Activities fee increase based on improper metrics

Tartan Board Oct 28, 2012

Student Body President for Finance Jon Mark, along with student government’s Executive Branch, is petitioning to raise the student activities fee by 25 percent, or $24 per semester.
This is a well-meaning cause in theory — student organizations would greatly benefit from more money. Organizations have been hit hard with cutbacks in their budgets, and the reported $272,000 extra revenue from a fee increase would do wonders for student groups.

However, the intention is where the good part of this proposed increase stops. The reasoning and statistics Mark cites in the various documents he emailed to students on Thursday are vague at best.

For example, Mark ties the student activities fee to the the Consumer Price Index (CPI) and argues that the CPI has increased by an average of 2.4 percent per year, while the number of student organizations has increased by about 10 percent.

Mark claims that this is one of the main reasons for cutbacks and why groups are forced to do more with less. However, the CPI is used to calculate inflation in the economy: The Bureau of Labor Statistics determines the average cost for a bundle of household purchases, and the resulting CPI represents the changes in the prices of these average purchases.

The purpose of Carnegie Mellon’s activities fee is not to pay for these average household goods; it’s to print flyers, organize concerts, and bring petting zoos to campus, among other activities. As a result, the CPI is an inaccurate model for price increases and a bad measure for estimating the increase of prices in materials and goods that student groups actually buy.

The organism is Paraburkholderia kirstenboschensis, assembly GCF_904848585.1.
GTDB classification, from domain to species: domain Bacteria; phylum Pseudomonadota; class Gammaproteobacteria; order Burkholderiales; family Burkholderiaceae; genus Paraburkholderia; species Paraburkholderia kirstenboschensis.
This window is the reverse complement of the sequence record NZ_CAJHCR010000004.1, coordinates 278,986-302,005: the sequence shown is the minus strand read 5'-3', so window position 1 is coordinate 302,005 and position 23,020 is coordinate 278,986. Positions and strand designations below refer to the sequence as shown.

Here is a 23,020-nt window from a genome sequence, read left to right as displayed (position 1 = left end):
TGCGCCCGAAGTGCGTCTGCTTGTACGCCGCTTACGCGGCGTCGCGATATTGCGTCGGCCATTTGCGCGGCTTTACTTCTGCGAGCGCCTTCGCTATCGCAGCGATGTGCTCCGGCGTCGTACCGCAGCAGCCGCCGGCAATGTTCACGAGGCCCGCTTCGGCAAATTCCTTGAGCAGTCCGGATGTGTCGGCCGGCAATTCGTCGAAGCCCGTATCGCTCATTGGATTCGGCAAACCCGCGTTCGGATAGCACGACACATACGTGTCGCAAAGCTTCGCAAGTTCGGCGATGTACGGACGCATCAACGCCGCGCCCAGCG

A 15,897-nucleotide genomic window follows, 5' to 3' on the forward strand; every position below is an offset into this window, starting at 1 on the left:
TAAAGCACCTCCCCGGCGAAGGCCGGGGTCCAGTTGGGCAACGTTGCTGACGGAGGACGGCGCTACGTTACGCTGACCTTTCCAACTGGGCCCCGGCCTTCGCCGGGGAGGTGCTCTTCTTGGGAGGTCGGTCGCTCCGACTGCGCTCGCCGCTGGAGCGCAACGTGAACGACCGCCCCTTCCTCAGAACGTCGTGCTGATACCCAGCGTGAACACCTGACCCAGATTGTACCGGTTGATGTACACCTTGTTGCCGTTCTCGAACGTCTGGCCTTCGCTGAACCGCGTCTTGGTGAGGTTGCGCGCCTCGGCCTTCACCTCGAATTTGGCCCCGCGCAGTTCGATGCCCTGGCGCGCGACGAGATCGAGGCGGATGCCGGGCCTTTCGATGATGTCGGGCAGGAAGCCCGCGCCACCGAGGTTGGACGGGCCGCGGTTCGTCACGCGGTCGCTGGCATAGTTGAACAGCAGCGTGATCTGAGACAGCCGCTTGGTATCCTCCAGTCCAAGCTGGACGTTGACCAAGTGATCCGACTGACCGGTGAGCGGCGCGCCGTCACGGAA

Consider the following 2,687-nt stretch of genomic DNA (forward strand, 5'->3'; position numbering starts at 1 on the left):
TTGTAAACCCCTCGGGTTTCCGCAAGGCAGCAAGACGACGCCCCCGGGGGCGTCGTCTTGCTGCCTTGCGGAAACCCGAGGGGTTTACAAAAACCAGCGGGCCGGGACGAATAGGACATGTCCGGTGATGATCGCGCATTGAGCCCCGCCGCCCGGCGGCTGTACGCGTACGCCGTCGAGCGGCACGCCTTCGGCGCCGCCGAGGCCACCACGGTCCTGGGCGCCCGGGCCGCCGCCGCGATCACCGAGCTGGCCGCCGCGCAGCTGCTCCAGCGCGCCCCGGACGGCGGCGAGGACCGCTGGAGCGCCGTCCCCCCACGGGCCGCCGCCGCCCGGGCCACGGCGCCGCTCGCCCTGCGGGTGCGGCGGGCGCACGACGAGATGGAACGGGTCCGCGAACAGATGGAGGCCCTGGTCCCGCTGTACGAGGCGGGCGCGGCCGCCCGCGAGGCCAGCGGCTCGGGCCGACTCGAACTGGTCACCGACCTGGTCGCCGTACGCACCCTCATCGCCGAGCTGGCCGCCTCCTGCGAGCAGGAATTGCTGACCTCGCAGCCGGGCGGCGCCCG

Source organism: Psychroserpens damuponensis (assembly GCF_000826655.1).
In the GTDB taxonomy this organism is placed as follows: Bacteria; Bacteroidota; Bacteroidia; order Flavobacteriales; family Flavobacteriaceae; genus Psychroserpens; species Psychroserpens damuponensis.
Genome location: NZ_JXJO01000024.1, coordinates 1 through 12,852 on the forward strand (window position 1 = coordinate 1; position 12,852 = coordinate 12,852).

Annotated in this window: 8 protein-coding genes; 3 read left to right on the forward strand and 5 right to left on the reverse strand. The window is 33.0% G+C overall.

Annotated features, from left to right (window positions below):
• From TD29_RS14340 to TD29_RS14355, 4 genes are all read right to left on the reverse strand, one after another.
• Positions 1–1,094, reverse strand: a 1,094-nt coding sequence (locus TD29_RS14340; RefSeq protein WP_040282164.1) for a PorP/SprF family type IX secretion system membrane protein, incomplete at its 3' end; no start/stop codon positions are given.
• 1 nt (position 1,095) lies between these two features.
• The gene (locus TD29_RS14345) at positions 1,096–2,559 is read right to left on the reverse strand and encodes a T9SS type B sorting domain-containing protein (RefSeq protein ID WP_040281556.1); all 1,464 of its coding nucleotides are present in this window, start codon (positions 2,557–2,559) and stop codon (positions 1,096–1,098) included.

Similarly, according to Mark’s own graphs in his presentation, the actual revenue student organizations bring in has remained relatively unchanged since 2010. Why has the Joint Funding Committee (JFC) continually set, as Mark put it, “large fundraising expectations” on student groups when they haven’t been able to meet said expectations? The JFC should have understood and adjusted for the obviously unrealistic fundraising expectations it is putting on student groups.

For example, in the 2012 budget, the overall expected revenue of groups was about $900,000, yet the JFC requested $1.2 million in revenue. That $300,000 difference is huge and suggests that the JFC does not understand how student organizations operate and what they can realistically accomplish.

Moreover, why has the JFC allowed the Committee on Student Organizations to acknowledge so many groups — an estimated 300 by the end of this academic year — when JFC members have known for years about limited funds?

Carnegie Mellon is vastly improved by having such a diversity of organizations and avenues for students to get involved, but there is a current redundancy in the missions and goals of numerous student organizations. We acknowledge that student government has been working toward combining student groups to avoid such overlap, but this should not have even become a problem in the first place.

JFC ultimately needs to change the budgeting process and metrics. Until this happens, organizations will still have budget issues that need to be resolved.

The increased student activities fee would be immensely helpful for the student organizations on campus, but the proposal of the increase must be based on relevant data and realistic expectations. Additionally, current efforts to reduce costs and eliminate redundancies must be pursued more strongly.